Part Three: Petey
Petey Pappas told me that he never used his real name because he didn’t know what his real name was. He was raised in the lower Ninth Ward of New Orleans by mute parents and a mean spirited older sister. He knew his sister’s name. His sister’s name was pearl. Whenever Petey asked his sister what his name was, she would give him a different answer…every time. So, Petey, finding it easier than contradicting her, stopped asking and accepted whatever name his sister gave him at any given time. Because his parents were mute, they could not repudiate his sister’s edicts. His sister’s name was not really Pearl either. It was a name that she adopted.
She had come across the name ‘Pearl Prentiss’ in a batch of birth certificates that she had stolen from the mute parent’s doctor. Petey’s parents were named Moe and Marsha. Moe and Marsha McMannis; Mister and Mrs. That was not their real name either, in fact, they were not his real parents.
Petey didn’t know when his birthday was either; he could only go by what Pearl told him. Pearl would change his name and his birthday on impulse. One day Petey came home from school and Pearl had a cake waiting for him. The cake said “HAPPY BIRTHDAY ROBERT!” It had an icing drawing on the top of the cake of a cowboy on a rearing black stallion with a lasso that he was twirling right around the name ROBERT. The side of the cake had the sweet white flesh of coconut on it and a spiral trimming of azure blue. The lettering and the drawing of the cowboy, stallion and lasso were on a snow white background; it smelled like heaven.
As she lit the candles, she explained to Petey that his real name was Robert and that today was his birthday; Petey believed her and wanted to know what the day’s date was so that he could mark it down. Pearl exclaimed (as she always did) “April Fools!” and Petey, now Robert, believed her; the actual date was June 12th. At the birthday table a chair had been set for Maureen, a headless doll. Pearl told Robert that Maureen was his other older sister and that she, pearl, had decapitated her (Maureen), because she refused to obey her (Pearl). Naturally Petey/Robert believed her. Pearl also told him that the new kitten that she had found could actually speak to her in English. Petey would take a long time before he disobeyed Pearl or questioned her. That’s how it was when Petey was growing up; at least that’s what he told me. He also told me never to believe him about anything.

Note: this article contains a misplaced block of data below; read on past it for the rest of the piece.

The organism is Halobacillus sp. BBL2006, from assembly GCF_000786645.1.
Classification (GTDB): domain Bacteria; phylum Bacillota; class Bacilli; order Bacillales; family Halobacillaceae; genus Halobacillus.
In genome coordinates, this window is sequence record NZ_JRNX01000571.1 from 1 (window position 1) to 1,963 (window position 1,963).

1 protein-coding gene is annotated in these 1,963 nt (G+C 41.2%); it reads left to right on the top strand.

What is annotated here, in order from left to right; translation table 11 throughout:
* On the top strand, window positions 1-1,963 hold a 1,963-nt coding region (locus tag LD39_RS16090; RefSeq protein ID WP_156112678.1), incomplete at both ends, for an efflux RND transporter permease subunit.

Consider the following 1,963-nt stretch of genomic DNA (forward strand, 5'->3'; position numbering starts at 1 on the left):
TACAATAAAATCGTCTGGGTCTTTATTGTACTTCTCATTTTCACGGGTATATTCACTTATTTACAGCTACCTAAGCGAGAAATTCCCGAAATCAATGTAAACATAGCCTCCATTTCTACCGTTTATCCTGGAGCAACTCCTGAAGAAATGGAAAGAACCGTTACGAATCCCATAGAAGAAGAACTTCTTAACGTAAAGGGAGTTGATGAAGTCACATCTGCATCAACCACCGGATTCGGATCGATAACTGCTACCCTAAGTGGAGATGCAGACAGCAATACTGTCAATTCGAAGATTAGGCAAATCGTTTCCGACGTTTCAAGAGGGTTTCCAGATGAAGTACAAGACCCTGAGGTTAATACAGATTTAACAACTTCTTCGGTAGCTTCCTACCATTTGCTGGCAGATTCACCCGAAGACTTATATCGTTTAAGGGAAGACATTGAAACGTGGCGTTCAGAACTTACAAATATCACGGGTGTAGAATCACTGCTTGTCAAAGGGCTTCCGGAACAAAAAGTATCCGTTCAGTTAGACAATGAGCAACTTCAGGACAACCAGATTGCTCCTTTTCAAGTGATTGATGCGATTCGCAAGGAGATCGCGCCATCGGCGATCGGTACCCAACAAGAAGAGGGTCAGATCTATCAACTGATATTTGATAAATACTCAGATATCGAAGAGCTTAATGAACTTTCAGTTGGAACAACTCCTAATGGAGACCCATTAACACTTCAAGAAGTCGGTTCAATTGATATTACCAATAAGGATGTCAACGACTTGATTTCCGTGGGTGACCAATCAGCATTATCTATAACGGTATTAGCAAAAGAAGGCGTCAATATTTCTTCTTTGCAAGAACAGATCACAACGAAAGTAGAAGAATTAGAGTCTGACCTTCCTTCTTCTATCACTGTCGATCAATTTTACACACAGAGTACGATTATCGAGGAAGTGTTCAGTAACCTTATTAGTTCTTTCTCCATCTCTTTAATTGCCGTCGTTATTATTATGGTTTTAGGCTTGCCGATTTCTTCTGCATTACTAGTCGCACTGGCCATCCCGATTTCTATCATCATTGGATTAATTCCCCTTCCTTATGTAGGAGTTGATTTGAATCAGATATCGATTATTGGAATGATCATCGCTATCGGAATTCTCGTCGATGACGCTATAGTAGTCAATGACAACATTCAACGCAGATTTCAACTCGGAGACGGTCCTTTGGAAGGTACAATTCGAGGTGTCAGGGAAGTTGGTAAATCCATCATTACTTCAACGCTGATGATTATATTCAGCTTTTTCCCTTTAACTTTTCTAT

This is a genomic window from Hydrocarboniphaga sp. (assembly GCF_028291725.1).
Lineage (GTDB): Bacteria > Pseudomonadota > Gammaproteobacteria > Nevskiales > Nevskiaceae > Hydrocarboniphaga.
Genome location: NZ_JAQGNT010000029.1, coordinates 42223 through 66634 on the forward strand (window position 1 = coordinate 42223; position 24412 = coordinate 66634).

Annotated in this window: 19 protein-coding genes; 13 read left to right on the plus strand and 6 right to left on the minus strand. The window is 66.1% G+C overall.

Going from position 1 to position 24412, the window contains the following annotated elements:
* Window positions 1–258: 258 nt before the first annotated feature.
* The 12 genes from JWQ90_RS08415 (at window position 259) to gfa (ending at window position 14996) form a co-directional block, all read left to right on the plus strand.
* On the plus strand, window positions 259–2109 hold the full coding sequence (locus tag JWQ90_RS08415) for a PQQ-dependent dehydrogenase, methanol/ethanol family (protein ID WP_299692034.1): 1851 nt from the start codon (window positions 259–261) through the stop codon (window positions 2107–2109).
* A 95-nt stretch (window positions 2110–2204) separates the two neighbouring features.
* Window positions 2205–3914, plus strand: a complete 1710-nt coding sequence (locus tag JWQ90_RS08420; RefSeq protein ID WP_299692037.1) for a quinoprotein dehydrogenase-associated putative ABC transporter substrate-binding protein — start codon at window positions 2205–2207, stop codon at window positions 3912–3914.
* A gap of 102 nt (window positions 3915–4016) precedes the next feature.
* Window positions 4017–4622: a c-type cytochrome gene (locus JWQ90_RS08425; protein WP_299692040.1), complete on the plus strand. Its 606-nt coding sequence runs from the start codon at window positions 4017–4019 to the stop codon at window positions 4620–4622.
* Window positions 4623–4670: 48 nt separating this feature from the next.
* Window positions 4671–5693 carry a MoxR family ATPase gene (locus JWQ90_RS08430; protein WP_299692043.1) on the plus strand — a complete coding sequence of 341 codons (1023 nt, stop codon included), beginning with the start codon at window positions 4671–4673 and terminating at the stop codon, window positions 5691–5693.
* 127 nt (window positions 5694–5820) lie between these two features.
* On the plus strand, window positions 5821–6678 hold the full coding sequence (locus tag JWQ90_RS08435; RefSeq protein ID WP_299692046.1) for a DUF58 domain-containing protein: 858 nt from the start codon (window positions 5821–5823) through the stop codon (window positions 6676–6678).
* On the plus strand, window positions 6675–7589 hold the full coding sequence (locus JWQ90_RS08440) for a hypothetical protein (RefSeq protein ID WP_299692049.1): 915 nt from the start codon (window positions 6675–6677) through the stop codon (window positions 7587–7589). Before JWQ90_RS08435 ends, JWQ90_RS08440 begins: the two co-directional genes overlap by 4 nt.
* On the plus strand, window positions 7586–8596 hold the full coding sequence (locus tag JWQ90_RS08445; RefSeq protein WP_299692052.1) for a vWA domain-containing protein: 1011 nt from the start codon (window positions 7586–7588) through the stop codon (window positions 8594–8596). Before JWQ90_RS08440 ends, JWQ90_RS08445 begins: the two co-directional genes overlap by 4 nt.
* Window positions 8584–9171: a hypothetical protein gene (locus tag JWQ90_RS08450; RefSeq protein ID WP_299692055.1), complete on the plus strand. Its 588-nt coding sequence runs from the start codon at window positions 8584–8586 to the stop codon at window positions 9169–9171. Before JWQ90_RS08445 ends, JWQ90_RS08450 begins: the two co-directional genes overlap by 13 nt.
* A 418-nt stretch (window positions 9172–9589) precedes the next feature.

Pearl was a kleptomaniac that had St. Elmo’s Fire seizures, that’s how she came to be in Moe and Marsha’s doctor’s office. While the doctor and nurse were trying to get information from the mute parents, the young girl was thief enough, even in her starry eyed condition, to glom a fistful of the doctor’s documents, among them couple of dozen copies of stillborn birth records and stash them in her book bag. One of the certificates was in the name of ‘Pearl Prentiss’; the rest was herstory.
Mr. and Mrs. McMannis, along with Petey and Pearl, lived in a camel back house on St. Maurice St. Saint Maurice is the patron saint of infantrymen, armies and oddly enough weavers and dyers. I say oddly enough because the McMannis household was a household of weavers. The adult McMannis’ were weavers of bath mats, you know, the kind that are made from scraps of materials braided together in an oval shape? Pearl wove fabrications and Petey grew up weaving possibilities.